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Question:
I take a number of supplements and I think they are making my acid reflux worse. Which supplements could be causing my stomach irritation, and what can I do about it?

Answer:
You may want to avoid supplements like vitamin B-6 and cocoa, which can irritate the stomach or cause heartburn in some people. Arginine may potentially increase stomach acid levels and worsen esophageal reflux (heartburn). (Be aware that arginine may be sold as a single ingredient supplement, or as an ingredient in a sexual enhancement supplement.) If taken with heartburn medication such as omeprazole (Prilosec), St. John's wort can worsen reflux symptoms.

A number of other supplements can cause nausea or stomach upset. Vitamin C may cause an "acid stomach" in some people, but fortunately, there is a special form of vitamin C which may be helpful.

Multivitamins often contain minerals such as iron and zinc which can cause stomach distress. Citrus bioflavanoids, another common ingredient in multis, can cause nausea or vomiting in a small percentage of women, especially those taking oral contraceptives or hormonal replacement therapy. See the "Avoiding Nausea" section of the Multivitamin and Multimineral Review for tips for reducing stomach upset.

If you need supplemental iron, consider taking it separately. There are several forms of iron that are more gentle on the stomach; these may be a good option for people who experience stomach upset even when taking iron with food.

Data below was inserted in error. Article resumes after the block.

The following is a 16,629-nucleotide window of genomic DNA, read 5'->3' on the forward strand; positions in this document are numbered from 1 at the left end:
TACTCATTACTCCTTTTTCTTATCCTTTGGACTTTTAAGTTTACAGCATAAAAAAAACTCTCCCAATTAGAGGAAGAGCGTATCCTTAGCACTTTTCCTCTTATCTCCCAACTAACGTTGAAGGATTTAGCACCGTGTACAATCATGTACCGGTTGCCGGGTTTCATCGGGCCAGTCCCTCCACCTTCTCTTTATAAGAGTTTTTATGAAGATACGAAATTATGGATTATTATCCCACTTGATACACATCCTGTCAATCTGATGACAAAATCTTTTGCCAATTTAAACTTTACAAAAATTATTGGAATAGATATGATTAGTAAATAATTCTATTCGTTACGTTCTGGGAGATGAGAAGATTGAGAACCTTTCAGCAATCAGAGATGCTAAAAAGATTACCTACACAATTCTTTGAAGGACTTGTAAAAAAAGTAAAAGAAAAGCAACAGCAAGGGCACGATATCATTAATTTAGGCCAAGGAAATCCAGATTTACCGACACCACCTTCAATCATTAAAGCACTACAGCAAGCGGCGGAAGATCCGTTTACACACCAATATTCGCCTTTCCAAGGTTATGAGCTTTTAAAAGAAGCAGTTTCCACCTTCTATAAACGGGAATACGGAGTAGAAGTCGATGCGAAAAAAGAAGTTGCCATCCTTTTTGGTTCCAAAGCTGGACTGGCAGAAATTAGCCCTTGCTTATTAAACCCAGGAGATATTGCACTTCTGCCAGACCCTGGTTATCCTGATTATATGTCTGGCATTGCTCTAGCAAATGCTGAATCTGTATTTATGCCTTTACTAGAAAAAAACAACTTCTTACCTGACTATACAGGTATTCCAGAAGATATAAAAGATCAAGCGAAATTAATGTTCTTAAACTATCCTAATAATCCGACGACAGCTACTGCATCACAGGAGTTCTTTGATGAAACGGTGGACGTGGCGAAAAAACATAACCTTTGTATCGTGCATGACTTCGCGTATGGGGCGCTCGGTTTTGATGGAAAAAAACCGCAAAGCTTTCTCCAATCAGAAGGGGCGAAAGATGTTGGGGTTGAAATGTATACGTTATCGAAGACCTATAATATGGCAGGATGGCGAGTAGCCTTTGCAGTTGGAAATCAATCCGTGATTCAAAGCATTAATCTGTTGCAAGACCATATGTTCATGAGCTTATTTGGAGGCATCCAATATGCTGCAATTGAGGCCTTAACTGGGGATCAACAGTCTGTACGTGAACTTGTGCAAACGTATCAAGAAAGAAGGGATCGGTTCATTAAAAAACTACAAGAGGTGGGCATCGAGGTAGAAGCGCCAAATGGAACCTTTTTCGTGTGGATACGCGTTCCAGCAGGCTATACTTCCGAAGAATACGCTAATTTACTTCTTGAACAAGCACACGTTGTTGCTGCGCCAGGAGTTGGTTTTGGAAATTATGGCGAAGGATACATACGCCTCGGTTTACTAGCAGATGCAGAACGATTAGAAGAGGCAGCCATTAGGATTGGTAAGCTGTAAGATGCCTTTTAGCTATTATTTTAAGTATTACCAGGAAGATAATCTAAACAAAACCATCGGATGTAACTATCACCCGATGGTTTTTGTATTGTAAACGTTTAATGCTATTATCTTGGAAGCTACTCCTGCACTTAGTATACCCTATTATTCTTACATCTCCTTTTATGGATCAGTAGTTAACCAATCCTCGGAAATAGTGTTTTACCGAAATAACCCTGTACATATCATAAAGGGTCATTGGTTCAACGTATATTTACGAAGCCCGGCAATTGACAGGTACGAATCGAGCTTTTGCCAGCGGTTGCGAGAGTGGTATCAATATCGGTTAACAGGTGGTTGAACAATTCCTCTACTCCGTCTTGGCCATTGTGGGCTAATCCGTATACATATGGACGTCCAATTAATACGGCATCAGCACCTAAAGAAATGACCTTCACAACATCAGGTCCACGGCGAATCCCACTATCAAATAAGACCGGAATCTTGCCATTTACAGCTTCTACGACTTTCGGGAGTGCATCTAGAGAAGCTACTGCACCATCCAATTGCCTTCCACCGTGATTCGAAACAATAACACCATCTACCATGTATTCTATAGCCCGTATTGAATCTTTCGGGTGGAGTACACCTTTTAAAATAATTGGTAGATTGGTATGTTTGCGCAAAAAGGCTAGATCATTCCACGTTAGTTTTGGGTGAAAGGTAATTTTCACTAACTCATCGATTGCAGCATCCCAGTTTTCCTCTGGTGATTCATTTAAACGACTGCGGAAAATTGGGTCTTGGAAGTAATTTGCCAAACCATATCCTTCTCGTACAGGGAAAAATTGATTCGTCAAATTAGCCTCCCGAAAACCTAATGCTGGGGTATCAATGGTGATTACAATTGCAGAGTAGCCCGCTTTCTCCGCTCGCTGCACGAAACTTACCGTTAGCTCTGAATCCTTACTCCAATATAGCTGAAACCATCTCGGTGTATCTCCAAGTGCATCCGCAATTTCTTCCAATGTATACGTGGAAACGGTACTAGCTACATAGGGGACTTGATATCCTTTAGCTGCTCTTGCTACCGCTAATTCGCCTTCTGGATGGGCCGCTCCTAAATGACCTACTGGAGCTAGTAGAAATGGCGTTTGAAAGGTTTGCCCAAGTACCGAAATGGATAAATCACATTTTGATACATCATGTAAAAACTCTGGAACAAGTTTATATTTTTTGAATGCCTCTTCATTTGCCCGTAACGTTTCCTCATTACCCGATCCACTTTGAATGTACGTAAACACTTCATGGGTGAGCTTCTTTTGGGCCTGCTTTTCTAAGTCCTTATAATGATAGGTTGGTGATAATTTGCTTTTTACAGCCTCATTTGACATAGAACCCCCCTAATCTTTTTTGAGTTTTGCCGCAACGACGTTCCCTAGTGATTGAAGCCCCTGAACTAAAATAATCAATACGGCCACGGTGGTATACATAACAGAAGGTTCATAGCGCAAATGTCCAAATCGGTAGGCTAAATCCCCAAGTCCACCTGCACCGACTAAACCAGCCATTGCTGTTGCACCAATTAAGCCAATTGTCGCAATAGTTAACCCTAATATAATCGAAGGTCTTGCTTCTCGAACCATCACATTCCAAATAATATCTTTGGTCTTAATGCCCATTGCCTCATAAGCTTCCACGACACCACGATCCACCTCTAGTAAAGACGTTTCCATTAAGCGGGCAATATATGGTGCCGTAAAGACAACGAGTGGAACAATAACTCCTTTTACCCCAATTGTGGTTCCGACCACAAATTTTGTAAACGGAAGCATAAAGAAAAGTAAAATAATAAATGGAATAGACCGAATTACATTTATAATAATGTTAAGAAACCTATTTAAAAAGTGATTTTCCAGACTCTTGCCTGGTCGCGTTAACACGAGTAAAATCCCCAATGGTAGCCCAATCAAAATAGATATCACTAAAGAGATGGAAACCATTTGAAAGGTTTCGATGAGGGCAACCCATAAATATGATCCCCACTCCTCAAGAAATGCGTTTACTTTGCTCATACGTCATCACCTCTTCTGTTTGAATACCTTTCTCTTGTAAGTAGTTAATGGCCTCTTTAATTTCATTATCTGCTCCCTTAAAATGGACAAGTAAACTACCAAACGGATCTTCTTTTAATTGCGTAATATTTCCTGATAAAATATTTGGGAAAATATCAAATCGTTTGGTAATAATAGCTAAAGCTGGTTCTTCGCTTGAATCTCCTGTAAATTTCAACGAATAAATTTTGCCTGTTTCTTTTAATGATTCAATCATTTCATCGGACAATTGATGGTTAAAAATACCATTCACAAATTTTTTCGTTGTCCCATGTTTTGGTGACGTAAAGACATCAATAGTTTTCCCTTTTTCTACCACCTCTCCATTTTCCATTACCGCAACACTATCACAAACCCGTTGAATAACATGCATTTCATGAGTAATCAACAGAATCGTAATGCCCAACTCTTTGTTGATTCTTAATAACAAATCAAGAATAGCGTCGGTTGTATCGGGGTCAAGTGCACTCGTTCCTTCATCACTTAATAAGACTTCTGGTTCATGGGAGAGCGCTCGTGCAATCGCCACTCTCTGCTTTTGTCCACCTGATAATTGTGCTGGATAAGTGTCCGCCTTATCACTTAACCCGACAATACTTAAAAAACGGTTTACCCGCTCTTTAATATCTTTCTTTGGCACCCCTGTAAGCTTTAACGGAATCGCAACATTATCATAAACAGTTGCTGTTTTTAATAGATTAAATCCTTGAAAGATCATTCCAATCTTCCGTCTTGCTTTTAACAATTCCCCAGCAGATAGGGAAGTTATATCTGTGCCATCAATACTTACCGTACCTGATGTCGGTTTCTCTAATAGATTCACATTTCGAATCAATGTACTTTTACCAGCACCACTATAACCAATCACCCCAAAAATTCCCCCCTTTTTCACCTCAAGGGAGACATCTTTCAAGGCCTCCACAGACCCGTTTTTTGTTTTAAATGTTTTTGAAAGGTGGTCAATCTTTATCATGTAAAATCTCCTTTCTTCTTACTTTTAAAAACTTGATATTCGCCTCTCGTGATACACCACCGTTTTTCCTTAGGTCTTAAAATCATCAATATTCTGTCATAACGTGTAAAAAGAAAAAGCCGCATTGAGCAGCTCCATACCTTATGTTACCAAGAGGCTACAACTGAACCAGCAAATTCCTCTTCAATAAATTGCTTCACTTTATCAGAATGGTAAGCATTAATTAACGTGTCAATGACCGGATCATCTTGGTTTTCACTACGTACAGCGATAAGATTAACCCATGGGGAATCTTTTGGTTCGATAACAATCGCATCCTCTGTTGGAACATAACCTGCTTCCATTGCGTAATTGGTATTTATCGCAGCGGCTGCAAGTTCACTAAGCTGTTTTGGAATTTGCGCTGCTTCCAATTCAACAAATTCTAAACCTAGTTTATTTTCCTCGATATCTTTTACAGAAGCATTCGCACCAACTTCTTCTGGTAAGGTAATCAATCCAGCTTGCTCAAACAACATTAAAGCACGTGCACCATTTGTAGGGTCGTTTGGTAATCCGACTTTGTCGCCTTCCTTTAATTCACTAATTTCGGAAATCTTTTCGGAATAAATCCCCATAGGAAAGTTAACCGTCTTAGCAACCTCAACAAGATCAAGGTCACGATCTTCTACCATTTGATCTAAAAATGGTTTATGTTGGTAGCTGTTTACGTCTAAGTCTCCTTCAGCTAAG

CoQ10 can cause nausea, however, this can be minimized by dividing your dose and taking over the course of the day — just be sure not to take it too late in the evening.

There are several ways to reduce stomach discomfort and "fish burps" caused by fish oil supplements. (See the CL Answer about this for our tips — as well as tips submitted by CL members).

Magnesium can also cause stomach upset or diarrhea, however, taking it with food may help. Certain forms of magnesium may also be less problematic than others.

SAMe may cause stomach upset in some people, which can be reduced by taking an enteric-coated formula, smaller, divided doses, or taking with food.

Interestingly, although one study found curcumin to improve heartburn symptoms, be aware it can cause nausea and mild stomach distress in some people, especially in high doses or when taken for long periods of time.

Similarly, although there is some prelimenary evidence that ginger may be helpful for nausea or heartburn, it may also cause stomach upset or heartburn in some people.

When available, you may also want to try alternatives to hard tablet supplements, such as chewables, liquids, or fortified foods, which may help reduce stomach irritation. 

Fortunately, there are also a number of supplements that may be helpful for heartburn.

See the Encyclopedia articles about Dyspepsia and gastroesophageal reflux disease (GERD) for more information about these conditions.

Also see these related CL Answers:



I take omeprazole (Prilosec), a proton pump inhibitor, to reduce stomach acid. Are there supplements I should avoid, or be taking, due to this drug? >>

I read that turmeric may be a GI irritant. I have GI problems and wonder if I should avoid turmeric and curcumin? >>

Could my CoQ10 supplement be making me nauseous?  >>

Why does my multivitamin make me nauseous? Is there anything that can help? >>

Which supplements can help with indigestion and/or heartburn? >>

See other recent and popular questions >>
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This CL Answer initially posted on 12/19/2015. Last updated 8/2/2017.
ConsumerLab.com members may submit questions to CLAnswers@ConsumerLab.com. We read all questions and try to answer those of popular interest.

 
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